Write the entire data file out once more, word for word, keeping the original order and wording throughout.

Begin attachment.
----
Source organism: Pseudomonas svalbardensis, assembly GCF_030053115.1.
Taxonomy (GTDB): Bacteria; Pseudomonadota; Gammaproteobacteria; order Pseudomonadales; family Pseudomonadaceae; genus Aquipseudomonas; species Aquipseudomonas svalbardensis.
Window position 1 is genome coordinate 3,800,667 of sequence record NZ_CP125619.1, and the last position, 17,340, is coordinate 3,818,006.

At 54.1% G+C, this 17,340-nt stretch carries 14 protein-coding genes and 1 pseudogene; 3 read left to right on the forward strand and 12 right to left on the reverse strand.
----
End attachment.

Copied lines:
Source organism: Pseudomonas svalbardensis, assembly GCF_030053115.1.
Taxonomy (GTDB): Bacteria; Pseudomonadota; Gammaproteobacteria; order Pseudomonadales; family Pseudomonadaceae; genus Aquipseudomonas; species Aquipseudomonas svalbardensis.
Window position 1 is genome coordinate 3,800,667 of sequence record NZ_CP125619.1, and the last position, 17,340, is coordinate 3,818,006.

At 54.1% G+C, this 17,340-nt stretch carries 14 protein-coding genes and 1 pseudogene; 3 read left to right on the forward strand and 12 right to left on the reverse strand.